Jets vs. Texans: First Look

First a few updates:

1. Well you don’t have to worry about the Jets being jinxed by pre-season expectations. They were the consensus pick to finish in last place by all of ESPN’s “experts” and are also currently ranked #23 in their NFL Power Rankings, behind the Seahawks, 49ers, Bills, Redskins, and Texans. But, hey that’s why they play the game right?

2. The Jets added Danny Woodhead to their practice squad today and released Jehuu Caulcrick off it.

3. On the active roster, the Jets signed linebacker Ryan Fowler who played for the Titans the past few seasons, including starting 16 games for them 2 years ago and released fullback Jason Davis.

4. Mike DeVito didn’t practice today but is still expected to go on Sunday, as well is Shonn Greene who is recovering from a variety of injuries. Sione Pouha ran with the first team in practice today, with Kris Jenkins sliding out to defensive end for some looks when paired with Pouha.

Jets vs. Texans: First Look

The Opponent: The Houston Texans have been 8-8 the past two seasons, and are a trendy pick to take the step to the next level in 2009 and become a legitimate playoff contender. Their offense is expected to be one of the NFL’s best but they have a ton of question marks on defense, making them the complete opposite of the Jets who have the reverse problem. Over the past two seasons, the Texans are 12-4 at home and have generally been difficult to beat in their building since coming into the league. The latest lines I saw have them as 4-5 point favorites over the Jets. Regardless, the Jets must get this game. They don’t want to be heading home to play the Pats and Titans, teams with a combined record of 24-6 last year, as a 0-1 team.

Houston Texans Starters/Key Reserves

OFFENSE

  • Quarterback: Matt Schaub – 3,043 passing yards, 15 TD’s, 10 INT’s, 92.7 QB Rating
  • Running Back: Steve Slaton – 1,282 rushing yards, 9 TD’s, 377 receiving yards, 1 TD
  • #2 Running Back – Chris Brown – DNP
  • Fullback: Vonta Leach – 12 receptions, 103 yards
  • Wide Receiver: Andre Johnson – 115 receptions, 1575 yards, 8 TD’s
  • Wide Receiver: Kevin Walter – 60 receptions, 899 yards, 8 TD’s
  • Wide Receiver: David Anderson – 19 receptions, 241 yards, 2 TD’s
  • Wide Receiver: Andre Davis – 13 receptions, 213 yards
  • Tight End: Owen Daniels – 70 receptions, 862 yards, 2 TD’s
  • #2 Tight End: Joel Dressen – 11 receptions, 77 yards, 1 TD
  • Left Tackle: Duane Brown
  • Left Guard: Chester Pitts
  • Center: Chris Meyers
  • Right Guard: Mike Brisel
  • Right Tackle: Eric Winston

DEFENSE

  • Defensive End: Antonio Smith
  • Defensive Tackle: DelJuan Robinson – 28 tackles, 6 TFL’s
  • Defensive Tackle: Amobi Okoye – 24 tackles, 1 sack
  • Defensive End: Mario Williams – 53 tackles, 12 Sacks
  • Middle Linebacker: DeMeco Ryans – 112 tackles, 4 TFL’s, 1 sack
  • Outside Linebacker: Xavier Adibi – 35 tackles
  • Outside Linebacker: Brian Cushing – 1st round draft pick
  • Corner: Jacques Reeves – 52 tackles, 4 INT’s
  • Corner: Fred Bennett – 43 tackles, 2 INT’s
  • Safety: Dominique Barber – 15 tackles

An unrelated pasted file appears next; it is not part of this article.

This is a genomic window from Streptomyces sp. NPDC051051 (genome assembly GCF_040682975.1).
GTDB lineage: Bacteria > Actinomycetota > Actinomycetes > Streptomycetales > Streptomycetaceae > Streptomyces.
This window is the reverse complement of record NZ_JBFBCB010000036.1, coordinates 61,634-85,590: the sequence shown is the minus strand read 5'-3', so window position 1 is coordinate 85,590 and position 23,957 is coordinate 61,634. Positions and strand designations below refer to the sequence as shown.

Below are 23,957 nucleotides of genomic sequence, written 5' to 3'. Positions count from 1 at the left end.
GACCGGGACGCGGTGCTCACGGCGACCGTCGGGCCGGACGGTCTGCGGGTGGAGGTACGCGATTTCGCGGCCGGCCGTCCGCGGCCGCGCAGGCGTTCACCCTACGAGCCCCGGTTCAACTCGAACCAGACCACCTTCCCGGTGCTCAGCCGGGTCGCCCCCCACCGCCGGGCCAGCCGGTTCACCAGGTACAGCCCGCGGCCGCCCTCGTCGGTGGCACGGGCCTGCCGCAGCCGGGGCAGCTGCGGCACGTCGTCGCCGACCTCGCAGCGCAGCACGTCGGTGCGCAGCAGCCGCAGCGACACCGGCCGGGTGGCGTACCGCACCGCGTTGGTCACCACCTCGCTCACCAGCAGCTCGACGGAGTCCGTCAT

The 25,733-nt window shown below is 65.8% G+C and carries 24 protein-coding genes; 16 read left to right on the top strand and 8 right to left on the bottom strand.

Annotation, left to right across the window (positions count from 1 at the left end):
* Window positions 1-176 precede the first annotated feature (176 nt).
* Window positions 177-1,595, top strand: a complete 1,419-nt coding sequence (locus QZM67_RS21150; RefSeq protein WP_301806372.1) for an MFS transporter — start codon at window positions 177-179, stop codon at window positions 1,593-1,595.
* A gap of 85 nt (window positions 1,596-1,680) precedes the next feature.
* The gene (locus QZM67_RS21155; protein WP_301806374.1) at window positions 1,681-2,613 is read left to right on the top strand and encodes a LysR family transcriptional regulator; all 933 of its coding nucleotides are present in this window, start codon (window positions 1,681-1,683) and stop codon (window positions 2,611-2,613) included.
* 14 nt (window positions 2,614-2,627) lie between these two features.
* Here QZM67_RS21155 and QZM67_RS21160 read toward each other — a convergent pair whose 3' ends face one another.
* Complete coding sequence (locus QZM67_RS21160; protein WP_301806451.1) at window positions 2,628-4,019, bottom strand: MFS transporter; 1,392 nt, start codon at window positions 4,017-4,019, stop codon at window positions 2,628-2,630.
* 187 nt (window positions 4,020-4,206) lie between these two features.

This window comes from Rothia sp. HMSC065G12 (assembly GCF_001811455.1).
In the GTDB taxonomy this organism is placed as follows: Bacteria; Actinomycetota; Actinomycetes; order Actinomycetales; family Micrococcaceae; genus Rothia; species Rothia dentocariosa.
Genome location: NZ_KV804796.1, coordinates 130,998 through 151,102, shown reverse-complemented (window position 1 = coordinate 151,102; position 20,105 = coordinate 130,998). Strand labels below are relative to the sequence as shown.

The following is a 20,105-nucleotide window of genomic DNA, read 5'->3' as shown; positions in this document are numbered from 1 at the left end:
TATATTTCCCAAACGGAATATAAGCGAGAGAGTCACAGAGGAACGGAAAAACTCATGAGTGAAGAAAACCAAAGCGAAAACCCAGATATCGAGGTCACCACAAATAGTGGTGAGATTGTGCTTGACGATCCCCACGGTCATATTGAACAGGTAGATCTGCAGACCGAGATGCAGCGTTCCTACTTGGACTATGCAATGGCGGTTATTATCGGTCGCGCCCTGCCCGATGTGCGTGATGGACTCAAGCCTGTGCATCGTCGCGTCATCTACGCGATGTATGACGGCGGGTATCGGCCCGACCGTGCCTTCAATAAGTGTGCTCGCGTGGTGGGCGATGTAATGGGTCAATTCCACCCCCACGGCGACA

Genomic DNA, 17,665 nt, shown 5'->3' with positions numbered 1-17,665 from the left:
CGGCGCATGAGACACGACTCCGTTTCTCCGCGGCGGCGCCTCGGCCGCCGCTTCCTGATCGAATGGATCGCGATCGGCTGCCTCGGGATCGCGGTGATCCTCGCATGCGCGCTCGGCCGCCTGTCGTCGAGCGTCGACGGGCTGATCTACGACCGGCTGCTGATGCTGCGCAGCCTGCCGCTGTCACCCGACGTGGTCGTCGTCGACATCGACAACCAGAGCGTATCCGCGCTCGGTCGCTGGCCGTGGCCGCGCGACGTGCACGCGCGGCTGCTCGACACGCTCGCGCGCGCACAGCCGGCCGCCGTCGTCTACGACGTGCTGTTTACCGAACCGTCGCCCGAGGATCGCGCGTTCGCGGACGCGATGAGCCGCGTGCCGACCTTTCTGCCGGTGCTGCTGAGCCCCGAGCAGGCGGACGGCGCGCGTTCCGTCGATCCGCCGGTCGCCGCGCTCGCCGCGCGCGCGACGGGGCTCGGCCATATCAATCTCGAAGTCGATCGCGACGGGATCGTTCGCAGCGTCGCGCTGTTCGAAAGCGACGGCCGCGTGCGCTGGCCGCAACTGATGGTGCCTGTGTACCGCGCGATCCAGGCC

• Safety: Eugene Wilson – 63 tackles, 2 INT’s

SPECIALS

  • Kicker: Kris Brown
  • Punter: Matt Turk
  • Kick Return: Jacoby Jones
  • Punt Return: Andre Davis

Key Players: Matt Schaub is a dangerous quarterback when he is healthy. He has a strong arm and can get the ball down the field. Andre Johnson is arguably the best receiver in football. Kevin Walter is an underrated player and a very good number two option, who caught more touchdowns than anyone on the Jets last year. Owen Daniels is a pro-bowl tight end. Steve Slaton is an explosive player, who averaged almost 5 yards per carry last season, although he did lose 3 fumbles. DeMeco Ryans is one of the best linebackers in football. Mario Williams is a top flight pass rusher. Houston coaches have been raving about rookie Brian Cushing at outside linebacker.

Jets Injury Concerns: Mike DeVito is a little banged up but expected to start for Shaun Ellis (suspension) and rotate defensive line reps with Sione Pouha, Marques Douglas, and Kris Jenkins. Shonn Greene is nursing sore ribs and a sore hamstring but should be active as the #3 RB. Backup quarterback Kellen Clemens has a sore elbow, but will be the #2 QB on Sunday.

Early Story Lines: Rex Ryan’s first game as a Head Coach…rookie quarterback Mark Sanchez’s first start…Darrelle Revis vs Andre Johnson…Texans look to justify pre-season expectations…expected great defense (Jets) vs expected great offense (Texans).

I’m glad we got Darrelle Revis

What Is A Successful Jets Season?

First a few updates:

1. The Jets released tight end Bubba Franks yesterday, moving them from being very thin at the position to being ridiculously thin. Behind second year player Dustin Keller, the Jets have a converted defensive end, a long snapper and two undrafted free agents. It might be time to consider a move before training camp starts, Mike Tannebaum, because the Jets are kidding themselves if they think Kareem Brown can start off the year as their number two tight end.

2. Kerry Rhodes was on ESPN Radio today and made a few interesting comments. He discussed the relief of having Jim Leonhard starting alongside of him because of the freedom it will grant him in the secondary. It was also clear from the interview that he was frustrated with the way Eric Mangini used him last season.